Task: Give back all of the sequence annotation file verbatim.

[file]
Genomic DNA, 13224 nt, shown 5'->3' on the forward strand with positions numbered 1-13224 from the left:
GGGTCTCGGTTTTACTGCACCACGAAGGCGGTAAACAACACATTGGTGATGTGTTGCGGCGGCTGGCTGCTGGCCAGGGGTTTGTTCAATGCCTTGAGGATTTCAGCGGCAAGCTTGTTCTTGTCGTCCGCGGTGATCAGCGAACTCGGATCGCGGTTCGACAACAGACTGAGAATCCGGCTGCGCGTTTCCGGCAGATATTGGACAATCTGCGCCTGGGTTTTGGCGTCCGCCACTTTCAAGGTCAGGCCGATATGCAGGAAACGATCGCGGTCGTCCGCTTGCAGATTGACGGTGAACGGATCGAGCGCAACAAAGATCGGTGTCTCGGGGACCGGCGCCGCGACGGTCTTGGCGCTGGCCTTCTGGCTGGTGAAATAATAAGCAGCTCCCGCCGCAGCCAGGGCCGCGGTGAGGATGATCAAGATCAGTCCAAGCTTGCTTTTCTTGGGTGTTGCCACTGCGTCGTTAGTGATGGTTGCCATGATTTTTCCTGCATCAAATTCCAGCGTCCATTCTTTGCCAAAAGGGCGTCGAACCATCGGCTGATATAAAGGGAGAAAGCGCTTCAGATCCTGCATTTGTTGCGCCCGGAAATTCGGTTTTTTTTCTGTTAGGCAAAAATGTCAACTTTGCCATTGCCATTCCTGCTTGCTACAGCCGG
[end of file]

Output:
Genomic DNA, 13224 nt, shown 5'->3' on the forward strand with positions numbered 1-13224 from the left:
GGGTCTCGGTTTTACTGCACCACGAAGGCGGTAAACAACACATTGGTGATGTGTTGCGGCGGCTGGCTGCTGGCCAGGGGTTTGTTCAATGCCTTGAGGATTTCAGCGGCAAGCTTGTTCTTGTCGTCCGCGGTGATCAGCGAACTCGGATCGCGGTTCGACAACAGACTGAGAATCCGGCTGCGCGTTTCCGGCAGATATTGGACAATCTGCGCCTGGGTTTTGGCGTCCGCCACTTTCAAGGTCAGGCCGATATGCAGGAAACGATCGCGGTCGTCCGCTTGCAGATTGACGGTGAACGGATCGAGCGCAACAAAGATCGGTGTCTCGGGGACCGGCGCCGCGACGGTCTTGGCGCTGGCCTTCTGGCTGGTGAAATAATAAGCAGCTCCCGCCGCAGCCAGGGCCGCGGTGAGGATGATCAAGATCAGTCCAAGCTTGCTTTTCTTGGGTGTTGCCACTGCGTCGTTAGTGATGGTTGCCATGATTTTTCCTGCATCAAATTCCAGCGTCCATTCTTTGCCAAAAGGGCGTCGAACCATCGGCTGATATAAAGGGAGAAAGCGCTTCAGATCCTGCATTTGTTGCGCCCGGAAATTCGGTTTTTTTTCTGTTAGGCAAAAATGTCAACTTTGCCATTGCCATTCCTGCTTGCTACAGCCGG